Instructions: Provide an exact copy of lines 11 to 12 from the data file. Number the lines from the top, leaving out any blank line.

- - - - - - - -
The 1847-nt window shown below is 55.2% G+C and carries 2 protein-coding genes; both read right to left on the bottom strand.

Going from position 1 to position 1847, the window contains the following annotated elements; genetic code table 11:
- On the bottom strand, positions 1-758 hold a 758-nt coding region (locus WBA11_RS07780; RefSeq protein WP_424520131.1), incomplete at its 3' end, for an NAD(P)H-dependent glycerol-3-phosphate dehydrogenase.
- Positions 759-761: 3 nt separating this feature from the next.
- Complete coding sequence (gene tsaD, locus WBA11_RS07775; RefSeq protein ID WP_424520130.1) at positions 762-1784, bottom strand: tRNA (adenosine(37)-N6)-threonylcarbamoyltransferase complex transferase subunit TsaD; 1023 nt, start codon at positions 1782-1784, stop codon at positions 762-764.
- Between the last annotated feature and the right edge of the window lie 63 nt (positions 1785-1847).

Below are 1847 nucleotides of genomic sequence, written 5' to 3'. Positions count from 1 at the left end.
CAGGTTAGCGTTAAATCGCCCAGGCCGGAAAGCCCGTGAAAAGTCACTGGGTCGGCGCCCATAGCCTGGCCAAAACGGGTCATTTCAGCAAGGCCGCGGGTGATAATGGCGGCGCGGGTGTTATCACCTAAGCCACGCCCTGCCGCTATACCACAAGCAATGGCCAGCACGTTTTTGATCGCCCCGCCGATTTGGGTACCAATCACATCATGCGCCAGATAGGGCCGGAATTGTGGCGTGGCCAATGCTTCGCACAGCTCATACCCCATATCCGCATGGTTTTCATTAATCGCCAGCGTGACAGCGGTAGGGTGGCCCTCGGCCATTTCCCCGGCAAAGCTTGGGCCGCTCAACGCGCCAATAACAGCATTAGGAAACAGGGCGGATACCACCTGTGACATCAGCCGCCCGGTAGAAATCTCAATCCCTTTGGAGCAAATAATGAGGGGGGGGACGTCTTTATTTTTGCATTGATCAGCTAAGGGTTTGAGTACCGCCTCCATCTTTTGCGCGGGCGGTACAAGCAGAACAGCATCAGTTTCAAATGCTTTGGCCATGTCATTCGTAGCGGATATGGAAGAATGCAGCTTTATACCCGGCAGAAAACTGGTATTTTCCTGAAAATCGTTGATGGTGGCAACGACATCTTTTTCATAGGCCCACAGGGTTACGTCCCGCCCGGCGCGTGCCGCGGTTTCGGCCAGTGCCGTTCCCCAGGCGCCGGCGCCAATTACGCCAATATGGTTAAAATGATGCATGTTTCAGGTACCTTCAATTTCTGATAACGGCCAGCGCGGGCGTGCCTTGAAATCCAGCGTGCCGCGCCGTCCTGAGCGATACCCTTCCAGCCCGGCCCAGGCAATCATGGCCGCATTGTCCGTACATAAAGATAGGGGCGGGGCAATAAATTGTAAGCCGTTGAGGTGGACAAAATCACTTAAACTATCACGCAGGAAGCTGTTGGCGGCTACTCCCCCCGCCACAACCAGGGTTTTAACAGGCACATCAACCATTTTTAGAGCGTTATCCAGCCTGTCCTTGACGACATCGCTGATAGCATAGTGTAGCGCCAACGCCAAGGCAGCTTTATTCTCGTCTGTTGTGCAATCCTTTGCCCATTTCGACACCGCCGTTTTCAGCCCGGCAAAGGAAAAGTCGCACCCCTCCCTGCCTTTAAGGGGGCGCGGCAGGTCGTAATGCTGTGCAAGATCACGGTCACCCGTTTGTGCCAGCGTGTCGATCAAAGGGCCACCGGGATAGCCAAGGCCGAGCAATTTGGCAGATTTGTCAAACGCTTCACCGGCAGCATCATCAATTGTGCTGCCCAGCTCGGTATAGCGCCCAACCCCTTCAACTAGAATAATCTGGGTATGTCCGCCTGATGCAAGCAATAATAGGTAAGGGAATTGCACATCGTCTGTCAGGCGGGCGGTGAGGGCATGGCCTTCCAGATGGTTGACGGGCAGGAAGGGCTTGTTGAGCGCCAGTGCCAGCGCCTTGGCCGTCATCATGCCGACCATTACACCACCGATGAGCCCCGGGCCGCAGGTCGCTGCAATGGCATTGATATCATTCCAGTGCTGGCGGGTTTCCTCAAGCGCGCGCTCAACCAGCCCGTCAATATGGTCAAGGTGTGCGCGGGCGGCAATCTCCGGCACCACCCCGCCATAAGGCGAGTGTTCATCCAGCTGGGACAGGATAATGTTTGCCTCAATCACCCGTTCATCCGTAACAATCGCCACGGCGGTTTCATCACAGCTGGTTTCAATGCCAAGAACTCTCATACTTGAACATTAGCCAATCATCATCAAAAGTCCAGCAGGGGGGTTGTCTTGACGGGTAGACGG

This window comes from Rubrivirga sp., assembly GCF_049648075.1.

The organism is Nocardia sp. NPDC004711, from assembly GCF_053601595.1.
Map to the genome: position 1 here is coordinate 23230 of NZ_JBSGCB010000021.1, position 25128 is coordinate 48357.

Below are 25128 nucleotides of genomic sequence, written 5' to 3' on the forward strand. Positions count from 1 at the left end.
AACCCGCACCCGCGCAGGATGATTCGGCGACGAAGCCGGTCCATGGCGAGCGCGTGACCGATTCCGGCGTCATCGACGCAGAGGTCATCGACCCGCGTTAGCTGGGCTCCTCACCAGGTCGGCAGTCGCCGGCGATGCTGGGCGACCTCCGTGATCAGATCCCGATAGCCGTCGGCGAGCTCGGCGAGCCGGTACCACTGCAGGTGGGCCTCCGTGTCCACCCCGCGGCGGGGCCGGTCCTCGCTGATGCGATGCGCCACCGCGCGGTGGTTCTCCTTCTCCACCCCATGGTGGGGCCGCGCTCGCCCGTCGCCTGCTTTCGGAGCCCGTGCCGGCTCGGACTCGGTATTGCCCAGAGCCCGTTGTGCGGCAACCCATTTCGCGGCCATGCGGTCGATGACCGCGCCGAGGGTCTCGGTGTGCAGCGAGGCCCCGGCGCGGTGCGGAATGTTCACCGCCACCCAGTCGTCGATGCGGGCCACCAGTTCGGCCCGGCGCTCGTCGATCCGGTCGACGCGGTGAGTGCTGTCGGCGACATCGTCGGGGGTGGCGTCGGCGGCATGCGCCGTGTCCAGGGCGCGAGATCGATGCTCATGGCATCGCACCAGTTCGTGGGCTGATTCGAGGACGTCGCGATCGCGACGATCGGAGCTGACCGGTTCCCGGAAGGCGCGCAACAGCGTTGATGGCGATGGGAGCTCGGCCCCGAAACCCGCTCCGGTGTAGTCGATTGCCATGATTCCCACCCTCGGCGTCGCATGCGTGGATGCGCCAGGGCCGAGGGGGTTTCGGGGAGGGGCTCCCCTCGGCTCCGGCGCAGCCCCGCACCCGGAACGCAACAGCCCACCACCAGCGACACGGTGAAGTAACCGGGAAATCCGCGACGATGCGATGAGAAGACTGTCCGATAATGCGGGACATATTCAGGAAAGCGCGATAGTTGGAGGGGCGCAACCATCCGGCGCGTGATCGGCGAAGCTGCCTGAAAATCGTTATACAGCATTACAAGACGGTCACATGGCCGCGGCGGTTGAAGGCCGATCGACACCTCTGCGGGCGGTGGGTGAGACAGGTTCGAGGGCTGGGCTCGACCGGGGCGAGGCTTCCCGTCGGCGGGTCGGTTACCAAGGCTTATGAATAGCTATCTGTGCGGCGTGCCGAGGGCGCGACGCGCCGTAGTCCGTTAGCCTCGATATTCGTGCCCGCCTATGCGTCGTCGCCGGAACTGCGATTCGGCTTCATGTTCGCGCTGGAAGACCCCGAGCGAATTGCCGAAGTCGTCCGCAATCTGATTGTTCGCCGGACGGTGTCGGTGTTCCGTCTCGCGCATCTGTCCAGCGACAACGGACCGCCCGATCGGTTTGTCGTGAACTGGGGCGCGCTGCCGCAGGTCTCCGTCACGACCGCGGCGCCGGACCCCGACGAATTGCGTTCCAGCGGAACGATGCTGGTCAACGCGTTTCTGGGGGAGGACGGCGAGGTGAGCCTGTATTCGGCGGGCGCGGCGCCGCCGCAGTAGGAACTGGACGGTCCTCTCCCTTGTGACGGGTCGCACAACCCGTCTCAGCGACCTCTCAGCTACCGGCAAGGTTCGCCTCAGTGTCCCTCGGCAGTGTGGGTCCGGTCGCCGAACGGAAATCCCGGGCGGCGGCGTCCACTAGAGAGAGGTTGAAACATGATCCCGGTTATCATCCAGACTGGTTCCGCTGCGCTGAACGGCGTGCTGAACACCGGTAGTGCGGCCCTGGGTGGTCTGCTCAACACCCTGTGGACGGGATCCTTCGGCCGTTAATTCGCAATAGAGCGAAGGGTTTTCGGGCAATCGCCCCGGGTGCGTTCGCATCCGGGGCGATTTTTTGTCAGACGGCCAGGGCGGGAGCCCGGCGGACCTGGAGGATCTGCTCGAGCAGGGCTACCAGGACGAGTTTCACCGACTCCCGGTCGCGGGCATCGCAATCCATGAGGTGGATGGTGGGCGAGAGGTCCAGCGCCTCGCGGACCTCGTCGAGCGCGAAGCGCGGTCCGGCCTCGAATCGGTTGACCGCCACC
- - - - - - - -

Map to the genome: position 1 here is coordinate 23230 of NZ_JBSGCB010000021.1, position 25128 is coordinate 48357.

Below are 25128 nucleotides of genomic sequence, written 5' to 3' on the forward strand. Positions count from 1 at the left end.